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Library board promises: Good one year only

During the current library funding debate, Evanston Library Board members have promised they won’t raise the library levy to the statutory .23 percent limit — a move that could increase library taxes by as much as 80 percent.

During the current library funding debate, Evanston Library Board members have promised they won’t raise the library levy to the statutory .23 percent limit — a move that could increase library taxes by as much as 80 percent.

They’ve otherwise ducked specifics about their plans for taxing Evanston residents, saying only that they will have a budget adopted by December.

But whatever the board members may say or do, their promises are good for one year only.

That’s because the terms of eight of the nine appointed board members expire within the next 15 months.

Here’s the breakdown:

* The terms of Karen Terry, who voted to impose the tax levy, and Brooks Rothman, who missed the tax levy vote, expired last week, on Aug. 30. Both have served two terms and so are not eligible for reappointment.

* The terms of Susan Newman, who voted for the tax levy, and Dona Gerson, who voted against it, run out March 30. Newman is finishing her first term and could be reappointed by the mayor. Gerson has served two terms and is not eligible for reappointment.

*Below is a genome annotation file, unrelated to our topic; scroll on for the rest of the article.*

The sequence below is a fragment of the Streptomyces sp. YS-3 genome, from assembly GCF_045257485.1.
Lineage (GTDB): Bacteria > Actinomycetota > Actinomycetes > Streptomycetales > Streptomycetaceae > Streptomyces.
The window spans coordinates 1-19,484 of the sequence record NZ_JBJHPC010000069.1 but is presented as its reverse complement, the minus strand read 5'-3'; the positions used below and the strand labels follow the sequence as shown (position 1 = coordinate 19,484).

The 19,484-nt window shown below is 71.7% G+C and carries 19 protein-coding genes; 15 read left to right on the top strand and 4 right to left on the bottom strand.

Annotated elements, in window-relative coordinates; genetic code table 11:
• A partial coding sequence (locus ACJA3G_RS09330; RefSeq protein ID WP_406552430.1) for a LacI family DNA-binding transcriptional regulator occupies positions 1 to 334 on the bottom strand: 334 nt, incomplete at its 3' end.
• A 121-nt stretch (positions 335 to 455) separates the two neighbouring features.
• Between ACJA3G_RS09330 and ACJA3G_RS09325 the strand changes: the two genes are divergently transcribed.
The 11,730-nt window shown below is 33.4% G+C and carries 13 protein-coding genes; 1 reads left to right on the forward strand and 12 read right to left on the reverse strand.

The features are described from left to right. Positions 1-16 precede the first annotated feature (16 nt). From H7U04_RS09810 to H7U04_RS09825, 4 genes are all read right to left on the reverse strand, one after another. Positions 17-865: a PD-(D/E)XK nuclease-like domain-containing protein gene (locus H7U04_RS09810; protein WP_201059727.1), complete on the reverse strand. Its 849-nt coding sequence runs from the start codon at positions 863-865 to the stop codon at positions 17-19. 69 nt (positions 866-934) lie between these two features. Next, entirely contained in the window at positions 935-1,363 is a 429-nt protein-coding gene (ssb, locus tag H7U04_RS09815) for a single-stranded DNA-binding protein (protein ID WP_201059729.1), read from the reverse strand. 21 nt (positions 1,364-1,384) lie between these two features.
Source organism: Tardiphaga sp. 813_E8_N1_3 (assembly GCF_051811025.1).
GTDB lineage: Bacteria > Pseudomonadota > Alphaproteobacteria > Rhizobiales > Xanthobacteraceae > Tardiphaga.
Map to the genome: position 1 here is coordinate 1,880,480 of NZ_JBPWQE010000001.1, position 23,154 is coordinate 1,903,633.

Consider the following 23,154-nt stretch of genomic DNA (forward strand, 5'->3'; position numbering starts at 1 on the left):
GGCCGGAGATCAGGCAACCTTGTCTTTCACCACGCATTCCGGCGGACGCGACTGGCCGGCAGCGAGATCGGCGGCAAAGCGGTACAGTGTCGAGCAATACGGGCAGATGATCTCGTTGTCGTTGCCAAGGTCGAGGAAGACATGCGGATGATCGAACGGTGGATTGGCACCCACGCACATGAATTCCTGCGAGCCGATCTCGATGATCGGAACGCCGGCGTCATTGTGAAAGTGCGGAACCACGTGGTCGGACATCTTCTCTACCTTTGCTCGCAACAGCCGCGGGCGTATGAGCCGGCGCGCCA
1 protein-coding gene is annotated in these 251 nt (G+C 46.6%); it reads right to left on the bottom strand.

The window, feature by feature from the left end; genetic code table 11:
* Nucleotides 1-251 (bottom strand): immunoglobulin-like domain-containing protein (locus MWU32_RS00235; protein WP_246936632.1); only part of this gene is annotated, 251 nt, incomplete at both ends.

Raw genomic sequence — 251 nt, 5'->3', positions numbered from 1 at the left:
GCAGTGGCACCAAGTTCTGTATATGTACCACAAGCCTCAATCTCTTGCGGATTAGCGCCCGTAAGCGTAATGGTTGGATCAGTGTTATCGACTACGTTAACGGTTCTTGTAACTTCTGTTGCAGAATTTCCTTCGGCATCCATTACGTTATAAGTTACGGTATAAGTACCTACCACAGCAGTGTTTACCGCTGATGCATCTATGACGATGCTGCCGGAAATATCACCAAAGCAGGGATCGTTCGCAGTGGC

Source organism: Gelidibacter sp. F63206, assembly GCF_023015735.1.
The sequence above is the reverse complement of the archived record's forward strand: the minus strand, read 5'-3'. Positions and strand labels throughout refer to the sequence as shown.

* The terms of Gail Bush, who voted for the tax levy, and Lynette Murphy, who voted against it, run out on Sept. 15, 2011. Bush is finishing her first term and could be reappointed by the mayor. Murphy has served two terms and is not eligible for reappointment.

* The terms of Chris Stewart and Susan Stone, who both voted for the tax levy, run out on Nov. 15, 2011. Both are in their second terms and are not eligible for reappointment.

* The first term of the ninth board member, Diane Allen-Jacobi, extends until Dec. 30, 2012. She voted for the tax levy.

So there is no way to tell whether the proposed library levy in future years would rise to tax cap limit — or for that matter whether a new board might return to Evanston’s traditional practice of letting the City Council set the spending level for library services.

It all depends on the views of board members who haven’t been appointed yet.

 

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